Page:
George Thorogood is often characterized by a certain showmanship ethic, regarding his guitar as something of a prop. But it’s his guitar that remains the lifeblood connecting his fans to his musicianship. The style with which he plays and sings, conjoined with a trademark stage charisma, is the kinetic energy that has kept his fans coming back for over 40 years.
Having interviewed George, I got firsthand experience of his charisma. Together we talked about music appreciation and the anticipation of his debut solo album. This latest album, Party of One, is a bare bones yet highly evolved version of himself. It’s George Thorogood as George Thorogood originally intended it: a world where all you need are resonators and roots.
Lauren Leadingham for American Blues Scene:
How are you, Mr. Thorogood?
I see what you did there. I might add you are thoroughly good. But you’ve heard that one before.
Who am I addressing?
I’m Lauren with American Blues Scene.
Lauren Leadingham, American Blues Scene. Alright, I made the right connection.
Ok, good! You have a new album called Party of One.
You’re correct. So far, we’re off to a good start.
40+ years in the game; talk about overdue.
What would you like to know?
This is your debut solo project, correct?
My debut and one and only!
I was going to ask you.
Yeah, it should be called Party of One and Only.
It’s overdue, wouldn’t you say?
If you wanted to look at it that way, you could say it’s overdue. But then, you could also say maybe the timing is perfect to do it now.
It’s not quite the distortion of The Destroyers, but unchained in a different way.
This is the way I started out a long time ago, playing in this fashion before I put this band together. So, I was originally supposed to do that first and then move on to a rock and roll ensemble — however, you want to call it — but it never quite seemed to happen. So, the time is now.
Is that why you mentioned that maybe this should have been your first album ever made?
That was the plan — my plan, anyway. We kind of got sidetracked there. I was turning a few heads playing alone. And I got some great endorsements from people like Sonny Terry, Brownie McGhee, Robert Lockwood, Hound Dog Taylor, and people like that. And I had a pretty good response from audiences, but I knew I didn’t have enough to carry the thing off and do that for the rest of my life. There was just no way I could do that. Very few people can. Once I got that electric guitar in my hand and got a drummer behind me, I put that acoustic guitar down. And I just didn’t pick it up for — until now!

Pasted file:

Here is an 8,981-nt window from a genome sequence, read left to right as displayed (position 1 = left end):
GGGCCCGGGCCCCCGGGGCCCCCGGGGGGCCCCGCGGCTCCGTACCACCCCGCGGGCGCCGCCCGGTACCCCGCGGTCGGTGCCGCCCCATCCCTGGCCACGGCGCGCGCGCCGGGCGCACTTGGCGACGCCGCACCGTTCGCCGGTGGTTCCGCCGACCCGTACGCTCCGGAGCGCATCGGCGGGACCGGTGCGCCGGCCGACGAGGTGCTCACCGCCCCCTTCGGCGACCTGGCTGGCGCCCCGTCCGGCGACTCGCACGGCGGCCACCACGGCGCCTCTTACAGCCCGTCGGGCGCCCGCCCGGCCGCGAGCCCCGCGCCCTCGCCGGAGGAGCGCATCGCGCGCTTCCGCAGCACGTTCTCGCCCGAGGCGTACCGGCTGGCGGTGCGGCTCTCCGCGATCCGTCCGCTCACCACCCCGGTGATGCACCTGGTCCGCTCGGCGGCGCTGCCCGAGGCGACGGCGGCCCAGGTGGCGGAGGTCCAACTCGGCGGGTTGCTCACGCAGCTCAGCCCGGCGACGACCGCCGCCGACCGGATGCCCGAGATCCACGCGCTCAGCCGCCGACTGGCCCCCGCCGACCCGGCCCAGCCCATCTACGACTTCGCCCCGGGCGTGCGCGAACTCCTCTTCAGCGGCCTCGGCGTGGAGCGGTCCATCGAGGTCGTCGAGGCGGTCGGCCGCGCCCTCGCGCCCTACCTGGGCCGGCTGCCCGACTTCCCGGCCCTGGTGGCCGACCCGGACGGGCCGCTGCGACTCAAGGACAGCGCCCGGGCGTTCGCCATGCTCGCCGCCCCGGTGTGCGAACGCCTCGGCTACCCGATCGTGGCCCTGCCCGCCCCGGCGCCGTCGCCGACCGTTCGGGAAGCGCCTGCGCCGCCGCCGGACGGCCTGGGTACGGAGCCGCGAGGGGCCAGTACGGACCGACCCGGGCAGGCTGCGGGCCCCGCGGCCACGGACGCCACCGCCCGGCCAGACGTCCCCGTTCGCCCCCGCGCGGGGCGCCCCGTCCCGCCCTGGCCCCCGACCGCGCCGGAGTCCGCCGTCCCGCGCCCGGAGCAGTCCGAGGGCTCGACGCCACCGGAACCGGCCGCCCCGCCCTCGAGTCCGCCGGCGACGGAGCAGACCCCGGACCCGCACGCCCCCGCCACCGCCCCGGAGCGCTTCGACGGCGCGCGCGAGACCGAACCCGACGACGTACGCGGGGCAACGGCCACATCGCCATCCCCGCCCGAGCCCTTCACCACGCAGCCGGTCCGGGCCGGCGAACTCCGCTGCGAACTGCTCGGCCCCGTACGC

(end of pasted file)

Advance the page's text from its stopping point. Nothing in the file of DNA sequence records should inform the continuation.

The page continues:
So, full circle! Well, I’m glad you picked up the electric.
Well, there you have it.
What was the prevailing emotion throughout the whole recording process of this album?
The emotions were very high because I had enough interest from people close to me, both personally and professionally. Especially Rounder Records, who was interested in it — very interested. That was something that could get me off of my butt and get me into this thing. Once I did get into it, though, I realized how difficult this really is.
It’s not really me. You know, I played “Get A Haircut” and ‘get a real job.’ That’s what I play, ok? That’s what I do. This is something I did at one time. And I’m putting together a statement and touching base with just about every artist that influenced me to pick up the guitar, to begin with.
This is your big return to Rounder Records.
Yeah. Recently they put out a re-release, so to speak, of our first record without a bass on it, which we originally recorded that way. So yeah, this is our return there, which is great. They’ve been very successful since I first got there. They were successful then; they’re just more successful now. And our level of appreciation has gone up a few notches. So, it’s a wonderful reunion, so to speak.
This seems like sort of the perfect label to do this album.
Well, that’s what they do.
Yeah, they’re roots-oriented.
Yeah, they document roots music and blues and bluegrass and old-timey music, and things like that.
I love that.
So, they’re an obvious and natural choice.
That’s what drew me to your music as a kid: I’ve always been able to relate to your appreciation of different genres.
We’re not unlike a lot of other artists that came before me. I just kind of followed the formula there. I saw what the early Rolling Stones did and Butterfield Band and John Hammond and people like that and said, ‘That’s the way to go.’ That’s the stuff to do. You know, you gotta learn all these things to be able to pull it off. So, I’m just another one of the guys who went to the proper school of rock, school of blues. But people like Clapton and Elvin Bishop and John Hammond, they were there before me. I just kind of took a page out of their example.
I think you made some of these songs your own, though. “Move It On Over,” for example. You obviously have a profound fondness of the blues heritage, but at the same time, you recognize people like Hank and The Stones as sort of the primordial soup of rock and roll.
Try as I may, when I do these songs by other people — and I’m trying as hard as I can to sound like I want to give this song justice — but it never works. It always comes out sounding like me, for better or worse.
You can’t hide — some of these people that duplicate these things — I’m not one of them. People would say, ‘He’s playing the blues funky on purpose.’ I said, ‘I’m not playing funky on purpose! I’m trying to play clean!’ I’m trying to do the right thing; this is just how it comes out.